Wednesday, November 13, 2019

Was John Chrysostom an Anti-Semite?

The Protection of Christians from Judaism

By Stylianos Papadopoulos

Like almost all ecclesiastical writers, Chrysostom also wrote about the Jews. Those who wrote against the Jews before Chrysostom were primarily the apologist Apelles (whose text was lost), Justin (Dialogue With Trypho), Tertullian and Pseudo-Cyprian. Later Philastrius of Brescia wrote about them and more occasionally by Eusebius of Caesarea, Athanasius the Great and the Cappadocian Fathers. The other writers, his predecessors and his contemporaries, only occasionally referred to the Jews with judgments.

Chrysostom has eight short texts, which record his homilies to the flock of Antioch in the years 386 or 387. Often these texts contain harsh expressions about the Jews and, above all, a critique of their ceremonies and customs, and of their religious behavior during the days of the Old Testament, the New Testament, and the Church. Of course, his criticism is not more severe than that of the Prophets and Christ himself against the Jews. But his own criticism has prompted a fierce reaction from older and contemporary writers, many of whom attribute to Chrysostom a harsh anti-Semitism, which allegedly influenced Christian writers from the fifth century onward.

Thursday, November 7, 2019

Why Hasn't the Tomb of Mehmed the Conqueror Been Opened?

By Nikos Heiladakis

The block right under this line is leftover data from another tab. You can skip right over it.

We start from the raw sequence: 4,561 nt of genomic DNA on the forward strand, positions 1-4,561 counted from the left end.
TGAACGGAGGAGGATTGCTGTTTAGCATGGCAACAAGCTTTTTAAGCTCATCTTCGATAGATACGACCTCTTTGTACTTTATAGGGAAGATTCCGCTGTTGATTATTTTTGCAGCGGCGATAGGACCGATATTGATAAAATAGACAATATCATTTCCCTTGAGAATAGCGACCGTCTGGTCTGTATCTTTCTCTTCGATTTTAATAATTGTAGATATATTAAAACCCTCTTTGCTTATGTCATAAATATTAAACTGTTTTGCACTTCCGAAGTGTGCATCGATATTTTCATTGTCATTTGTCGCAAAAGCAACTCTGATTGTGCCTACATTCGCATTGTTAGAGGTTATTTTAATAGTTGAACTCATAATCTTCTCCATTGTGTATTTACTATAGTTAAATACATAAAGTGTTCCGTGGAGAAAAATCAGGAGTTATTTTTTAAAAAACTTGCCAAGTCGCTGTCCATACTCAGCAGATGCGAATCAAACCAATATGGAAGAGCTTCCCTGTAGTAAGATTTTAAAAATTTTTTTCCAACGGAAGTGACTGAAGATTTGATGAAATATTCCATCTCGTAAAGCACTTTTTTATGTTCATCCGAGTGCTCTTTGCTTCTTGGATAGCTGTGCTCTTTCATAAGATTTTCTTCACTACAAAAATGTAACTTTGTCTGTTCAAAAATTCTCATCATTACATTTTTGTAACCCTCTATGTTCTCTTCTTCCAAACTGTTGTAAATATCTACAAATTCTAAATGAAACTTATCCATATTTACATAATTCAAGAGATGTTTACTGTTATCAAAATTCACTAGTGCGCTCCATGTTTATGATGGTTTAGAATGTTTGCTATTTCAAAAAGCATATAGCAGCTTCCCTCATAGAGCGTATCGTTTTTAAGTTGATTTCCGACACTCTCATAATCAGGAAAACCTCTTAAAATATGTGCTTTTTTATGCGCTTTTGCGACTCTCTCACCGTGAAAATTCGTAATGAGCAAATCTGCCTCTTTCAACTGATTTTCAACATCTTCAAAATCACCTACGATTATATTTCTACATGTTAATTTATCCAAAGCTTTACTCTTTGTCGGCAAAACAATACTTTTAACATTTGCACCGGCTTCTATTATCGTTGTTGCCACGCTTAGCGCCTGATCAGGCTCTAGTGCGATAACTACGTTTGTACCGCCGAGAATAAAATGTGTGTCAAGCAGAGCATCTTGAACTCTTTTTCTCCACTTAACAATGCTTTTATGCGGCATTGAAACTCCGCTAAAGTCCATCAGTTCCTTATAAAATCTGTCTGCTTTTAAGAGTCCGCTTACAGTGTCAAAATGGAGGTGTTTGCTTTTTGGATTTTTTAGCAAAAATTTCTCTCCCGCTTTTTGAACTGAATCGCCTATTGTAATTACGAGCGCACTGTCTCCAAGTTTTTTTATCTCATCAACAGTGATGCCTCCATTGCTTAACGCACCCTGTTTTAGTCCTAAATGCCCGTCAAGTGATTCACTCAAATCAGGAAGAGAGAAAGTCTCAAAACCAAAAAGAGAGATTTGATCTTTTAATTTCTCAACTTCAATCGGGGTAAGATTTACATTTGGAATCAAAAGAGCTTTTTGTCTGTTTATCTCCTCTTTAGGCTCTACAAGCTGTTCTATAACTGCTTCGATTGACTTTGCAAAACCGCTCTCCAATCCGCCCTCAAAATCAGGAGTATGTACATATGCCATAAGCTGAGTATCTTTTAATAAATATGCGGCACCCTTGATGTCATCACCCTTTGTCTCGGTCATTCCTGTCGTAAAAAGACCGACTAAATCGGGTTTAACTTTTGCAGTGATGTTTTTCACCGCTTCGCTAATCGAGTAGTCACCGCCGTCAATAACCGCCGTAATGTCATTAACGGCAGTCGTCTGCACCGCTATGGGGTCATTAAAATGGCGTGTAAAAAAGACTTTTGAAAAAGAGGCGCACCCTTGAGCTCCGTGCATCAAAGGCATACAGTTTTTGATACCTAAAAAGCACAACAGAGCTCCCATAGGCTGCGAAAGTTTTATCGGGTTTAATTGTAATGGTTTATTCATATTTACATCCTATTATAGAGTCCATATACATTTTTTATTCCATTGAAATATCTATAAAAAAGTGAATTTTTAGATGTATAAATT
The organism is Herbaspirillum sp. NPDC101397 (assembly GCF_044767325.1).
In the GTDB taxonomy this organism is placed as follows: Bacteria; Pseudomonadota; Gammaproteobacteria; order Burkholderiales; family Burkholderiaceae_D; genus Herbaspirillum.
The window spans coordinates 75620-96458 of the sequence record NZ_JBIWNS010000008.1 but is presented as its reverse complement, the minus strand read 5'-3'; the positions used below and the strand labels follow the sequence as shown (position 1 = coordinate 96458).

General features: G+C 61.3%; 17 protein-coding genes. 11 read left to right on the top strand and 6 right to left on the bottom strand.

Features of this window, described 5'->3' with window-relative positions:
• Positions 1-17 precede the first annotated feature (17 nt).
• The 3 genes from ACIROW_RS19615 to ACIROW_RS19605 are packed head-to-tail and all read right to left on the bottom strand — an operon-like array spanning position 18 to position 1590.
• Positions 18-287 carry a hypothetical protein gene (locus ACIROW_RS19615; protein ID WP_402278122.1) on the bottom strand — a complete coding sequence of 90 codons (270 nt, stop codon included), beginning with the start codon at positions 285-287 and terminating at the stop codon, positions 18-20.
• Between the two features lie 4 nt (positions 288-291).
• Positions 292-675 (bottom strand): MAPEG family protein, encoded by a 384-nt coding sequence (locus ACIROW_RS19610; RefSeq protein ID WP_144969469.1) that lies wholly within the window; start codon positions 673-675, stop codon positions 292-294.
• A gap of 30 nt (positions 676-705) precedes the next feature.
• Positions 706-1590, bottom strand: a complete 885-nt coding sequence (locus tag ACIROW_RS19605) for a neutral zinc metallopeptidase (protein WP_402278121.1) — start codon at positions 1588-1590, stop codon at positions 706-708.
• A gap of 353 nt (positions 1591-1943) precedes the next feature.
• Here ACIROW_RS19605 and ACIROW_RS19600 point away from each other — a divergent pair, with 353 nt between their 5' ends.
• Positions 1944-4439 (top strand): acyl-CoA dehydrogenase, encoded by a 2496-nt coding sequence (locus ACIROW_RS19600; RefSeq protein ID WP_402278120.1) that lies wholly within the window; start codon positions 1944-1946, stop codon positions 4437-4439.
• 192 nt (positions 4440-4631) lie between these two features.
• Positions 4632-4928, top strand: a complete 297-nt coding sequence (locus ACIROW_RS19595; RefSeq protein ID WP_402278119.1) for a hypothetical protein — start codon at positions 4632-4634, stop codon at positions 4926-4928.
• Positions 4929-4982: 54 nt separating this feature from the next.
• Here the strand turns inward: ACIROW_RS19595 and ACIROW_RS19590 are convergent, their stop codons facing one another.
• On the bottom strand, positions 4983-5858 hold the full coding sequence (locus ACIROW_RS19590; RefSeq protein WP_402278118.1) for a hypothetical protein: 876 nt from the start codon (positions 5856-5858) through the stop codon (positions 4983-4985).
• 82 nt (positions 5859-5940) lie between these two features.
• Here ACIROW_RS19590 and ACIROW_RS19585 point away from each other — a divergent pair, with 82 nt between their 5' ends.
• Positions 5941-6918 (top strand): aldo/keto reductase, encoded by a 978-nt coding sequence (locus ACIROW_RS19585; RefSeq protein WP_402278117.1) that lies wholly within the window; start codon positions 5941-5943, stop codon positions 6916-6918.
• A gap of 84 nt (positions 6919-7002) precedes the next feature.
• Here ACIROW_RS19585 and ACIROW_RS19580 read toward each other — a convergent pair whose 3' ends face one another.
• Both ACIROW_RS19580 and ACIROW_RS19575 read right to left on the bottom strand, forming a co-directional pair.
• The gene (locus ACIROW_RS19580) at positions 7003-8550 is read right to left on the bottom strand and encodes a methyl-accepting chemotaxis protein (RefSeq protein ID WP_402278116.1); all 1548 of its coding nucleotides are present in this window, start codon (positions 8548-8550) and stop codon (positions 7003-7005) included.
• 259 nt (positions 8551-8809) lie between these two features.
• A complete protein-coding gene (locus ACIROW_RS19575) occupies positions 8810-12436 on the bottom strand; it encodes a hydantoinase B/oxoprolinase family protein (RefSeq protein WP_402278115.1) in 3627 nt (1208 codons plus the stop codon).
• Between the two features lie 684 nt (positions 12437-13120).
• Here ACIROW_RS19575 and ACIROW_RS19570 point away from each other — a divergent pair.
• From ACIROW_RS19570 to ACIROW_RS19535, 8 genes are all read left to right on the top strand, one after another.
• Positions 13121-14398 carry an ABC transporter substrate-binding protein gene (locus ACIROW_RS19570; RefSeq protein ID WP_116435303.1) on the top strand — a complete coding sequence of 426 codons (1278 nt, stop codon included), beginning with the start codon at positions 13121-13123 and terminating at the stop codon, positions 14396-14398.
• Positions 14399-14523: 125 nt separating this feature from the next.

While the cinematic success of Fatih 1453 has broken all records for movie ticket sales in Turkey, which has been blamed even by Turkish historians for major historical inaccuracies, once again the issue of Mehmed the Conqueror's tomb and all the possible mysteries hidden there have entered into public debate, which for many is a big taboo for Turkey's very existence.

In an important interview with the Turkish daily Hurriyet on April 15, 2012, Turkish writer Ahmet Ümit presented his new book, To Kill the Sultan, a historical novel about the life of Mehmed the Conqueror. He states that there is a need to finally open his grave in order to investigate exactly what happened at his death. According to the author of the work, To Kill the Sultan, Mehmed the Conqueror probably did not die naturally but was poisoned. This fact is of great importance to Ahmet Ümit because if it proves to be the case, then, as the Turkish author argued, a major taboo will collapse Turkey's very existence. Indeed, Ahmet Ümit called Fatih's poisoning a "historical stain" and did not hesitate to even request a histological examination to determine the true cause of his death.